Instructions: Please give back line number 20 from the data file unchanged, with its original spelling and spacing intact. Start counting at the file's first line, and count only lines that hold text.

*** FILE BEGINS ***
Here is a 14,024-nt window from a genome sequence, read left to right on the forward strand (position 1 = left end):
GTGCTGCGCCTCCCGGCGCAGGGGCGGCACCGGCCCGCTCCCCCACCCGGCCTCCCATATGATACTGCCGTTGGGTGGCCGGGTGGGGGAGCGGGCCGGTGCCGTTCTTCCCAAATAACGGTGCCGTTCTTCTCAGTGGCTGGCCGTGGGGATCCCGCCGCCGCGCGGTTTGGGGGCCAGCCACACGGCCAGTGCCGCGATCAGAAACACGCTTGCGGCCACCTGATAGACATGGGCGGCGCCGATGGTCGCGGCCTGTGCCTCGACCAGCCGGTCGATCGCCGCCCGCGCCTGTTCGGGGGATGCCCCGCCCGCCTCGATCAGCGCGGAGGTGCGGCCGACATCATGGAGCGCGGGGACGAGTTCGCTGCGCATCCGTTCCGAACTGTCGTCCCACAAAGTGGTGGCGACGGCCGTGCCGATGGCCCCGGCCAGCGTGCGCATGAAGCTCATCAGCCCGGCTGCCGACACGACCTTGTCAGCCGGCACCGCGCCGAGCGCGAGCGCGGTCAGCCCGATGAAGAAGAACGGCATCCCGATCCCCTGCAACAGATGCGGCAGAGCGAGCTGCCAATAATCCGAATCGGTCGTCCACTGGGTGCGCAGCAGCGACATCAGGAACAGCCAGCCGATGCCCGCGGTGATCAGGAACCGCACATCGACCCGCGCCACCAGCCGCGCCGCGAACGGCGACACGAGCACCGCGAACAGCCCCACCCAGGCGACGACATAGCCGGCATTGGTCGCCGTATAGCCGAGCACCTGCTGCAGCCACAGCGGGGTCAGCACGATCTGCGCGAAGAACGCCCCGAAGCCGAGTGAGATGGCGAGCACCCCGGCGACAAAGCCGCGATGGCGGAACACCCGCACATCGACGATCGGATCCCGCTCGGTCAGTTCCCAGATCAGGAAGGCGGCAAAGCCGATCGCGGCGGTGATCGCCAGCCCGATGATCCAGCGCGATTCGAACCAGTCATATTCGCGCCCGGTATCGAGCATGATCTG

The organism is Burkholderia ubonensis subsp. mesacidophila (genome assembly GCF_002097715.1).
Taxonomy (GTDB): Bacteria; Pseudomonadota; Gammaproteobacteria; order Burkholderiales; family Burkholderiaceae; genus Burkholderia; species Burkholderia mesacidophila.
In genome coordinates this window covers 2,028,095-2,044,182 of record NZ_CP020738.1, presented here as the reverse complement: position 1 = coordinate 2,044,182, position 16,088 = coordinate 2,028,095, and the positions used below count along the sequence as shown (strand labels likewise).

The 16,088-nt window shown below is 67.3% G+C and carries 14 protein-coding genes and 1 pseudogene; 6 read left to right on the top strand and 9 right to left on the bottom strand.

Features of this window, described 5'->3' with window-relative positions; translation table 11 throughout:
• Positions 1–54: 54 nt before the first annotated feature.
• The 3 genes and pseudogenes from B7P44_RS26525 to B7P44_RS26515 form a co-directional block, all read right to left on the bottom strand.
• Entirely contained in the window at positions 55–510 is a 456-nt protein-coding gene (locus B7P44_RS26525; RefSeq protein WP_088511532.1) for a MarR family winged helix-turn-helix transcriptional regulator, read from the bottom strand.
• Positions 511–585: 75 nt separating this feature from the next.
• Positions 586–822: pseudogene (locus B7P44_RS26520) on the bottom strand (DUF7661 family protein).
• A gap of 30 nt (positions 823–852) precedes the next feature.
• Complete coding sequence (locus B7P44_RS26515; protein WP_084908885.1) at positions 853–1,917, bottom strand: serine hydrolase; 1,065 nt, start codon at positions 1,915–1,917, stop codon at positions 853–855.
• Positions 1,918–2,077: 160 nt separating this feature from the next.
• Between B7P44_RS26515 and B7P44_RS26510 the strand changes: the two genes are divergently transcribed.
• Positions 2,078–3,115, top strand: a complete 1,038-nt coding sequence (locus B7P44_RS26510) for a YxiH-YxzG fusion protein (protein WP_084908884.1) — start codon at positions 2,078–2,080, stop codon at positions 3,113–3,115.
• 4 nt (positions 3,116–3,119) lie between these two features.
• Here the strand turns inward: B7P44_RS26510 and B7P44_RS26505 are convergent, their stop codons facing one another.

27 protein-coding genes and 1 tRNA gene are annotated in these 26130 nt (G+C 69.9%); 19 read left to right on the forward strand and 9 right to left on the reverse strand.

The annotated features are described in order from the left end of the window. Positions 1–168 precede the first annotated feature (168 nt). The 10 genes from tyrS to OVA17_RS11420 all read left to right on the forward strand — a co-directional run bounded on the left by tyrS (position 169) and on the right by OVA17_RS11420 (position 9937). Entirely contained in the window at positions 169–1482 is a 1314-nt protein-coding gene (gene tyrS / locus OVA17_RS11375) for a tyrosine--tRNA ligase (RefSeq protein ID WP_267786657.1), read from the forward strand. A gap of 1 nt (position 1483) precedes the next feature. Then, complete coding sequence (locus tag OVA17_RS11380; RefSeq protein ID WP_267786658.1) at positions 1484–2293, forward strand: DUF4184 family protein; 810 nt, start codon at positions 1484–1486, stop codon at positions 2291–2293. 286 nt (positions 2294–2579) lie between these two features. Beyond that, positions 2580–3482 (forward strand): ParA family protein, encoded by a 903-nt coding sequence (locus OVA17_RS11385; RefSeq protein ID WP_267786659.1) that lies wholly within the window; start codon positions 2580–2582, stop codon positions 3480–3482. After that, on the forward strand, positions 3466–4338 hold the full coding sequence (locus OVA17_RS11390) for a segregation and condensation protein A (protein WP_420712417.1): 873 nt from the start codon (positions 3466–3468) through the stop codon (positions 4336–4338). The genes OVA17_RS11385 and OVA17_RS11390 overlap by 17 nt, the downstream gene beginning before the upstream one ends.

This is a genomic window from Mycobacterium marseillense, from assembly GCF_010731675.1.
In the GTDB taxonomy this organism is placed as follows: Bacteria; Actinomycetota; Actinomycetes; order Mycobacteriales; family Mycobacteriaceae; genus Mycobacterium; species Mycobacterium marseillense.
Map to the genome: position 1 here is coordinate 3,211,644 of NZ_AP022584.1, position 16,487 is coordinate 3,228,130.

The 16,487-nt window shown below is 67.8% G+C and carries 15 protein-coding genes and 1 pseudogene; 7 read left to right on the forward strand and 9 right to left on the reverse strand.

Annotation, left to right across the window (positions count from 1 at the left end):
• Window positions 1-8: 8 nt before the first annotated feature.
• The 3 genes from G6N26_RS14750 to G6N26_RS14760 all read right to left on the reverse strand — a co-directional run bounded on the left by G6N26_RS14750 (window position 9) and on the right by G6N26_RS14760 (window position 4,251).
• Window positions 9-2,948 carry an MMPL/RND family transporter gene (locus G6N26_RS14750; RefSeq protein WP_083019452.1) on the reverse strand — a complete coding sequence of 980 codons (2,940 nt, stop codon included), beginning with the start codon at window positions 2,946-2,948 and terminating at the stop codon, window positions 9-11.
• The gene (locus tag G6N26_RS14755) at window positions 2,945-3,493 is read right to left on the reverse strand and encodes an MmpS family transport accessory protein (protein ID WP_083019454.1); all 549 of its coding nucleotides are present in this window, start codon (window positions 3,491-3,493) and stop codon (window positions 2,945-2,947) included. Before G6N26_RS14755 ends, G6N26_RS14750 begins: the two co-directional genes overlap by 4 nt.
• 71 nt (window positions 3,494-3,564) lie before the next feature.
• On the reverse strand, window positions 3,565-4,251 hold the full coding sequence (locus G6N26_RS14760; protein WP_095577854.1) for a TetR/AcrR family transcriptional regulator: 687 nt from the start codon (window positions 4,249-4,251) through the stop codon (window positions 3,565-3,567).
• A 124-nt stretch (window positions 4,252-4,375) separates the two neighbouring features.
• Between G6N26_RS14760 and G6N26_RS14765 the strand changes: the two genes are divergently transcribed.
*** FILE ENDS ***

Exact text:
27 protein-coding genes and 1 tRNA gene are annotated in these 26130 nt (G+C 69.9%); 19 read left to right on the forward strand and 9 right to left on the reverse strand.